All of Dubai isn't spanking new, though everything pretty much looks like it could be. For instance, this is the Bastakia Quarter, known as the historical part of Dubai.
It's where you go to see the wind towers, ingenious buildings that funnel the breeze to make the ridiculously hot summers in this region slightly more bearable. But doesn't it kind of look like a new condo development?
Even this time of year, midday is not neccesarily when you want to be up and about.
The oldest section of Dubai (with buildings dating back to the early 19th century) is found around a inlet of water known as The Creek. The souks, or markets, are right nearby. A particularly atmosperic way to get there is via abra, or motorized wooden boat. It costs about 35 cents, or 1 dirham, to ride across the Creek with 20 or so new friends.
The Spice Souq is a neat labyrinthine area of wonderful sweet and spicy smells and shop owners thrusting various powders, dried fruits, stamens, and crystals in front of you and saying "Do you know what this is?" in any of five or six languages.
It's a good way to get us to stop, because of COURSE we want to show that we can recognize cinnamon! Or dried lemons. Though we did learn about (and buy a small jar of) natural menthol crystals!
There are several specialized souqs that are not tourist-oriented, like the mattress souq and the small household goods souq. If you aren't careful walking through the tourist souq, though, you might look down and realize this has happened to you:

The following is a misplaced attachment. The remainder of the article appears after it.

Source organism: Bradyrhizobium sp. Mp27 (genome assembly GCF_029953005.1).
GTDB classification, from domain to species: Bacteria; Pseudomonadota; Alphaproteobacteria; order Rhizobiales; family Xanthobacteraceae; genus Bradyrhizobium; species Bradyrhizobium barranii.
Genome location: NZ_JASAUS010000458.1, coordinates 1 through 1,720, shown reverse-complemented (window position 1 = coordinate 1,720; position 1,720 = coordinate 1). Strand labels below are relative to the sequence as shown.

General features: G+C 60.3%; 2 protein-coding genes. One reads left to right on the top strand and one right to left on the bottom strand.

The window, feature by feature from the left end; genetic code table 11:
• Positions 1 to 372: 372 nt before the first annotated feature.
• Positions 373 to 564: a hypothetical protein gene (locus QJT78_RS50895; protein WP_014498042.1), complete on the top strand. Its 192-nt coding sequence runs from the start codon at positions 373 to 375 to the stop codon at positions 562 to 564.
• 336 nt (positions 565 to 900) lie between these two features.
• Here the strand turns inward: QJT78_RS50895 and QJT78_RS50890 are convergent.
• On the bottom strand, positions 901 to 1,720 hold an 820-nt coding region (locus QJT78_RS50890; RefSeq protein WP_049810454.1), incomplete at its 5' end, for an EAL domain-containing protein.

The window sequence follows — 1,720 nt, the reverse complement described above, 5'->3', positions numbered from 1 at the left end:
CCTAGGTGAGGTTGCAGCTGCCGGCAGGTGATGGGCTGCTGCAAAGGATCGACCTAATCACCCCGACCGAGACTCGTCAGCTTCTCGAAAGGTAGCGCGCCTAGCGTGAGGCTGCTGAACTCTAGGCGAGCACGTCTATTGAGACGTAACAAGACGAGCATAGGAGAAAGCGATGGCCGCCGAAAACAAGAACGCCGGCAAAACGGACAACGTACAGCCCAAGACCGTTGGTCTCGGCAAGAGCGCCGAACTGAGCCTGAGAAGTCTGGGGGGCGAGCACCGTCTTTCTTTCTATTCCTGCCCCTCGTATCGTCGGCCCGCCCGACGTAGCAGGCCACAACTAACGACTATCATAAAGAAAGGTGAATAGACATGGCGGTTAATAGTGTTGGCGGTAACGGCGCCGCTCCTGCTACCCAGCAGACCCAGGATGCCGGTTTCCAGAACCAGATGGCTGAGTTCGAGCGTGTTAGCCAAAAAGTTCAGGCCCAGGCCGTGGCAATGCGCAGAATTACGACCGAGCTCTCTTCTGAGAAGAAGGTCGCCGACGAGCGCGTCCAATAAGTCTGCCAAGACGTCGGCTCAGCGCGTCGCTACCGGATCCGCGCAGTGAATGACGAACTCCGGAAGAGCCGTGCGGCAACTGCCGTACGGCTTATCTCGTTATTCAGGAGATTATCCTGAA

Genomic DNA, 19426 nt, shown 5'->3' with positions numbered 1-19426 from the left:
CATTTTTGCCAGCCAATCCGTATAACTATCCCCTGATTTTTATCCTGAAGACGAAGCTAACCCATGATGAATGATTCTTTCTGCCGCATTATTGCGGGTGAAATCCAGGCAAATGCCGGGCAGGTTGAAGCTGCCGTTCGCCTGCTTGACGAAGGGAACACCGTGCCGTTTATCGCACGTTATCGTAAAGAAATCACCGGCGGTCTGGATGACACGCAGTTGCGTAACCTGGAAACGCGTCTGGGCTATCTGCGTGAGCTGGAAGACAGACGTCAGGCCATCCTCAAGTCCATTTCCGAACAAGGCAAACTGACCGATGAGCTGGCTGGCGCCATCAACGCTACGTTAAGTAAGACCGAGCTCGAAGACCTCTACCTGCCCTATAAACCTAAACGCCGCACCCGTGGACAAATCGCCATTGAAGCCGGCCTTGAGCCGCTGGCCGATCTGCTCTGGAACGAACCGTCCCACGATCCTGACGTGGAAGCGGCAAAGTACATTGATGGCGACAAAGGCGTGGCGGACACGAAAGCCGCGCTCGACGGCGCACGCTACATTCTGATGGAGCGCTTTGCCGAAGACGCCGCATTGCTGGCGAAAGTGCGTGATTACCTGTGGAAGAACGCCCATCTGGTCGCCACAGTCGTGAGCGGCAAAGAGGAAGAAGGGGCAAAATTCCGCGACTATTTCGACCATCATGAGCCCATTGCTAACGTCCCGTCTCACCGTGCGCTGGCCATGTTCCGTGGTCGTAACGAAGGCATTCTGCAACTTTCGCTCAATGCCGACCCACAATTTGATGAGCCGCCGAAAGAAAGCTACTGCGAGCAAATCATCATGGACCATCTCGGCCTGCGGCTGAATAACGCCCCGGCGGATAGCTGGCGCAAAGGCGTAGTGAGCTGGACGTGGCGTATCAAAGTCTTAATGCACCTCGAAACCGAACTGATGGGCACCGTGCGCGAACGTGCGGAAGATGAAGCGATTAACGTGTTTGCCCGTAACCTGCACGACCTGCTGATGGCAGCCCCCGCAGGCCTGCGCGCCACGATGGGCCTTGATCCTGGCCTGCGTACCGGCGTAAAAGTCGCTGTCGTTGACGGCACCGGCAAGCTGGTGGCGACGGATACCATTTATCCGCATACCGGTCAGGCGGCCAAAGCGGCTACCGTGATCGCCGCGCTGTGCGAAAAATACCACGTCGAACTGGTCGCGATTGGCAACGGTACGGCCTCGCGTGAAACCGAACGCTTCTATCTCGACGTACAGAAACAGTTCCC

Sheik Logan is supercool.
The Gold Souq is a must-see, especially if you want your eyes to pop out of your head. We read that at any given time there are 25 tons of gold on display in the windows here. It's quite a sight!
There's also the largest gold ring in the world. With me, for scale.
Traditional "Emirati" food is apparently pretty hard to come by (though sushi, Thai, and Mexican are well represented), but we did have an Emirati-style burger and shake!
Make that a camel burger and date-and-yogurt shake. Camel seems pretty lean, and the Local House likes to pile on a lot of rosemary. After Turkey and the Middle East, though, I'm pretty well obsessed with yogurt drinks (and now here we are in India! LASSIS FOR ME!).
So, there is a slightly more authentic Dubai under the crazy hotels and indoor ski runs. It's shiny and clean and altogether safe, but if you need a reminder that you're in the Middle East, heading to the souqs is a great way to pass an afternoon.